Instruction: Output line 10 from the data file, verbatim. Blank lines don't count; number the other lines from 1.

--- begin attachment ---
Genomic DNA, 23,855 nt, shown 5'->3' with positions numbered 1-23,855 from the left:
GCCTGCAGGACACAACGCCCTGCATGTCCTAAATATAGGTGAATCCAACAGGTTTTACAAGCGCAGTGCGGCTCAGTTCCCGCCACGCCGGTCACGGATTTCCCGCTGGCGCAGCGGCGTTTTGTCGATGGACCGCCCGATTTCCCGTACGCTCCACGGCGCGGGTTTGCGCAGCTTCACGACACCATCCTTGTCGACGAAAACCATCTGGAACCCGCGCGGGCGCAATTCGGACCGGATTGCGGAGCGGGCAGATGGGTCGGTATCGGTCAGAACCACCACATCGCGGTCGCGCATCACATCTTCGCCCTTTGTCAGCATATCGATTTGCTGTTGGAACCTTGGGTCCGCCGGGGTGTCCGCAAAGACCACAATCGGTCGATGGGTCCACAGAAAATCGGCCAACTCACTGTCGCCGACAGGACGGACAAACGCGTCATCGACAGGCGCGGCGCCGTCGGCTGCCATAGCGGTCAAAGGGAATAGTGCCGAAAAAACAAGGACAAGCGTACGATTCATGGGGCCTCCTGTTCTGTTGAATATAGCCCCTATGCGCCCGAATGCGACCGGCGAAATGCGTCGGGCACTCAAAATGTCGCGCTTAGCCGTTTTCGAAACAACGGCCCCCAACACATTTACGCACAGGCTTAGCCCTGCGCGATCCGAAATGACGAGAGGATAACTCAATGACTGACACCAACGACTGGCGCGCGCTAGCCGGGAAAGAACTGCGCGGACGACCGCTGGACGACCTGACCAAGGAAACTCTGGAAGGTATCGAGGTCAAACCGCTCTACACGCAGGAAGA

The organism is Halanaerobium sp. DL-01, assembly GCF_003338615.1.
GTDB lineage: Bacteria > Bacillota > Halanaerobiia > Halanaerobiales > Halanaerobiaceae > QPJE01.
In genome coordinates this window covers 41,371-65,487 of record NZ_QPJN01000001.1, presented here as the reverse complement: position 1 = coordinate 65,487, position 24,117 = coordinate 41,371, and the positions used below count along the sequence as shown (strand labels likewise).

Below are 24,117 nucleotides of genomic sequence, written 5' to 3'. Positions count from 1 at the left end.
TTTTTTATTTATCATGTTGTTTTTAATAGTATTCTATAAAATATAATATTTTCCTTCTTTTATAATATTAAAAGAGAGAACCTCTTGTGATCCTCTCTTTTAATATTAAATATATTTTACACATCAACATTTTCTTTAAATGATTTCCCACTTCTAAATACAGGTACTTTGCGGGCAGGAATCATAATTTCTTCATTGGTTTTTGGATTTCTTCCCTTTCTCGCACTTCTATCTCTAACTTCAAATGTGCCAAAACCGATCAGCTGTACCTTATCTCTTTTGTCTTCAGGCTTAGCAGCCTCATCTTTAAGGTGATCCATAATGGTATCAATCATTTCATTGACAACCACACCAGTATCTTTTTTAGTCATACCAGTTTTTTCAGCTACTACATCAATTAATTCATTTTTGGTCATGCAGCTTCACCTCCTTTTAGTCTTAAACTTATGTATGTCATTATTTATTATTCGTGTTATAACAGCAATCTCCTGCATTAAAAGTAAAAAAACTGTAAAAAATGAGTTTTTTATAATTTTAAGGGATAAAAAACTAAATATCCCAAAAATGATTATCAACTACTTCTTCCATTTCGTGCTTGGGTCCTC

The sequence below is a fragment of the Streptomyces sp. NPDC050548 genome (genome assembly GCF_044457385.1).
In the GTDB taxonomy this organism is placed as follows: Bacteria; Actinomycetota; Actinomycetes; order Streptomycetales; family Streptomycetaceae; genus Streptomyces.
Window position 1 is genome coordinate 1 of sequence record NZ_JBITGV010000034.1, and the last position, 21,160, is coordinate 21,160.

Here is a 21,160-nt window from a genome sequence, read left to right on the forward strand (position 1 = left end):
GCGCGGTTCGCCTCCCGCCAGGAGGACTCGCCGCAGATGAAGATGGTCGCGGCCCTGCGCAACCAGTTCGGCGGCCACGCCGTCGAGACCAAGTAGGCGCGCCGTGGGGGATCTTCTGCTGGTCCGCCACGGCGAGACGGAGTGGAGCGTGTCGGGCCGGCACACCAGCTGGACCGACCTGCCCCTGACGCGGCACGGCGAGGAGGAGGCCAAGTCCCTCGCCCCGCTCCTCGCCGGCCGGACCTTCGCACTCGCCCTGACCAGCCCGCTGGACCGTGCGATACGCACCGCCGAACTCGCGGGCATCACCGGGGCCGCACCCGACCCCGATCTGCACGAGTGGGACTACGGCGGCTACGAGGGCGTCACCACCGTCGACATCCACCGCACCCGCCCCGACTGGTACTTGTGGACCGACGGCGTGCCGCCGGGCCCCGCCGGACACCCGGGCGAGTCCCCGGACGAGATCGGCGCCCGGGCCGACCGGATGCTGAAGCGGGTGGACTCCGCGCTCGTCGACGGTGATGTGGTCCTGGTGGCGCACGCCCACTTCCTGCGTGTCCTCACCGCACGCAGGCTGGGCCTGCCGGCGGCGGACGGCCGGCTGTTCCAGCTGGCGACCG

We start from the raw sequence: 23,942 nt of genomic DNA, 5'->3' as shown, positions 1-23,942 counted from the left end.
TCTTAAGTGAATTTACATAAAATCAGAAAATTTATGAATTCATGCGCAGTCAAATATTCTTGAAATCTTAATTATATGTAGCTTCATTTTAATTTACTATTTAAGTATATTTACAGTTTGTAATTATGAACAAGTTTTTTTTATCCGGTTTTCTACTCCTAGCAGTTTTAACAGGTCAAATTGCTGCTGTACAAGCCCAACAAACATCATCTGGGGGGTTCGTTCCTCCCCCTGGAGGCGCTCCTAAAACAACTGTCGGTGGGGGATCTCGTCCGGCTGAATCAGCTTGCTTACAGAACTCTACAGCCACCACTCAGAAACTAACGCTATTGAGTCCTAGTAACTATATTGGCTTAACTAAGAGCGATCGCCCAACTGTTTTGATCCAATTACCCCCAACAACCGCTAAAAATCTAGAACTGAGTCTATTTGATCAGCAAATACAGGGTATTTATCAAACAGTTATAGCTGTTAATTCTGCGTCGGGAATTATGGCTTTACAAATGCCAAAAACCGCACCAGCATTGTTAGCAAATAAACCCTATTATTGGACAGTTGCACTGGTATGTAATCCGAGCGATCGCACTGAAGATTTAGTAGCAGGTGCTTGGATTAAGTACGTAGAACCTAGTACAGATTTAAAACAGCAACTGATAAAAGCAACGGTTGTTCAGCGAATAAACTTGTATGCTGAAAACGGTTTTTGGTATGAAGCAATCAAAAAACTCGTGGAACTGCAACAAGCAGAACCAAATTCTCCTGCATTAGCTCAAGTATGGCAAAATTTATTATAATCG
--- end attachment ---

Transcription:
Window position 1 is genome coordinate 1 of sequence record NZ_JBITGV010000034.1, and the last position, 21,160, is coordinate 21,160.